ISAAC H. WRIGHT 1814-1886
From the collection of the Grand Lodge of Masons in Massachusetts
Junior Grand Warden, 1858
From Proceedings, Page 1887-97:
"Colonel Isaac Hull Wright was born in Boston, in January, 1814, and received his early education at the English High School. In 1829 he graduated from that institution and entered the employ of Wright, Priest & Co., West India merchants, at the corner pf Broad and Central streets, his father being the senior partner of the firm. He had no taste for mercantile pursuits, but showed a special fondness for politics. In the campaign of 1840 he figured prominently, and afterwards was interested ih the publication of a political newspaper. He was a member of the State Senate of Massachusetts in 1843, and subsequently received a nomination for Congress in John Quincy Adams's District, but was defeated at the polls.
"At the call for volunteers to enter active service in Mexico, at the time of the Mexican War, Colonel Wright volunteered. For some time previous he had been an active member of a company in this city, called the 'Rifle Rangers,' commanded by Capt. Ivers J. Austin. Colonel Wright was elected Lieutenant-Colonel of the Massachusetts Mexican Volunteers. Before his departure the Rangers tendered him a banquet, and he was also presented with a sword. When Col. Caleb Cushing, who commanded the Massachusetts regiment, was promoted to a General, Lieutenant-Colonel Wright received a Colonel's commission, and he retained the office until the close of the war. During his stay in Mexico he was the military governor of Monterey when that city was captured, and later was made military governor of Perote. On his return from the Mexican War, Colonel Wright was appointed naval agent in this city, by President Taylor, and remained in that office during the administration of President Fillmore. He studied law in the office of Professor Parsons, of Harvard University, during 1861-2; in 1863 received the degree of LL.B. from that institution, and was admitted to the Suffolk Bar. He practised as attorney-at-law until 1873, when he was elected Street Commissioner, and at the expiration of his term, having proved himself so efficient and painstaking, he was nominated for the same office by all the principal parties, and he was elected. At the time of his death he was serving on his third term as Street Commissioner for the city of Boston.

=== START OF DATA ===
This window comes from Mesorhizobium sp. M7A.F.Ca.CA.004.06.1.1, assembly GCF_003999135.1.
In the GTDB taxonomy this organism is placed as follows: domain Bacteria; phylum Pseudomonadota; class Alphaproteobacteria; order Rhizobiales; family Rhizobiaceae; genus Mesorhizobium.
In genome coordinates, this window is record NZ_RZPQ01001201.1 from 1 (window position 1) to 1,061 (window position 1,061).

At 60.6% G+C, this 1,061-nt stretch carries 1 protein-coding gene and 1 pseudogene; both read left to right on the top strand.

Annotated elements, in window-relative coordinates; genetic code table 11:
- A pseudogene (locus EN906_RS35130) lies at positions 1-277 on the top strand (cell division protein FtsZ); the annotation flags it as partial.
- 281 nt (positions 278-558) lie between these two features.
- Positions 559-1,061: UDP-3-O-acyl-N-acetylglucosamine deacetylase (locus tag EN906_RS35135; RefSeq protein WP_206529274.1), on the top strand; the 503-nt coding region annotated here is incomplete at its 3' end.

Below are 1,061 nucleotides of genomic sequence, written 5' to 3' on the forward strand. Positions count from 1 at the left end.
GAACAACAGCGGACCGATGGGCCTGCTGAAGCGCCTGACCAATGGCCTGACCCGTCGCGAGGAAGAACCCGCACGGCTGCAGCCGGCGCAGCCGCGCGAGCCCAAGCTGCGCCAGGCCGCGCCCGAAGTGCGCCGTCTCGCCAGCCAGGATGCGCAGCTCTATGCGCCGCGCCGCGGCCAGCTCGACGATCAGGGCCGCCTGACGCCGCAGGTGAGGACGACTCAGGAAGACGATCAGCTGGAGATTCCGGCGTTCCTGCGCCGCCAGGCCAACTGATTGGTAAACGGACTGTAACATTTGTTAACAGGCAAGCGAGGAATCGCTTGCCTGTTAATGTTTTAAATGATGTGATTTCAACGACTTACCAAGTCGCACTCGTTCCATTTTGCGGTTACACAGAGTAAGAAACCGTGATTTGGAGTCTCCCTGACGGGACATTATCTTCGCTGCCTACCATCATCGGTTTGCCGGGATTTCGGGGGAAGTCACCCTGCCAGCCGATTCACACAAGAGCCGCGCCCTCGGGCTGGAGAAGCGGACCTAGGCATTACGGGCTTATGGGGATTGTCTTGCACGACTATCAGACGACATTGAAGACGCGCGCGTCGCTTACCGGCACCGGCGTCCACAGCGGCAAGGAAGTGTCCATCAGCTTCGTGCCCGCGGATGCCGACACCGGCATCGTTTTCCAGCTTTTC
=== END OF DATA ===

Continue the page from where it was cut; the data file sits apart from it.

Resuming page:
"Colonel Wright was married to a daughter of the Rev. Hosea Ballou, the eminent Universalist divine, a Brother of whose interest in the Fraternity we have tangible evidence in two sermons preached before Vermont Lodges in 1805, copies of which are now in our Library. Colonel Wright was the first commander of the Boston Light Dragoons, and was also a member of the Ancient and Honorable Artillery Company, being commander of that organization in 1850. Isaac Hull Wright applied to Hiram Lodge, of Arlington, for the degrees of Freemasonry, and received the degree of Entered Apprentice in that Lodge, March 21, 1850. He was passed April 25, 1850, and was raised to the degree of Master Mason May 23, 1850. He held the office of Worshipful Master of Hiram Lodge in the year 1857, and, March 13, 1873, was elected an Honorary Member thereof. He was a permanent member of this Grand Body, having been elected Junior Grand Warden, Dec. 28, 1857. R.W. Bro. Isaac H. Wright died at his home in Dorchester, December 22, 1886. Though in feeble health for some time, the immediate cause of his death was a sickness resulting from a cold contracted at the dedication of the Washington monument, Washington, D.C.
"The burial services over his remains took place at the Universalist Church, Columbus Avenue, Boston, Friday noon, Dec. 24, Rev. A. A. Miner, D.D., pastor of the church, officiating. A large congregation was present, including many gentlemen who had been associated with Colonel Wright in military and civil affairs. The Grand Lodge of Massachusetts and Hiram Lodge, of Arlington, were represented. The services were solemn and appropriate. Dr. Miner spoke feelingly of Colonel Wright's life in various stations and under varying circumstances. 'After all,' he said, 'Colonel Wright was best known in the narrow circles of home and its immediate neighborhood. There, whatever the world may at any time have conceived as to his conduct, or coldness, or reserve, he was the tender husband, the most affectionate friend, the most peaceful promoter of domestic joys. Those who really knew him, knew him as embodying, to a great degree, fidelity and courage, peace and gentleness. He illustrated manly attachment, and, especially in his last illness, a manly heroism worthy of imitation.'
"Although his active service in this Grand Lodge was bestowed nearly thirty years ago, and, notwithstanding his advanced age, he was a frequent attendant upon our Communications, always manifesting a strong interest in the proceedings, and frequently making valuable suggestions as to the topics under discussion. The Fraternity may well unite with his family and the community in paying the tribute of gratitude and grief over the grave of a useful citizen, a kind friend, a disinterested Brother.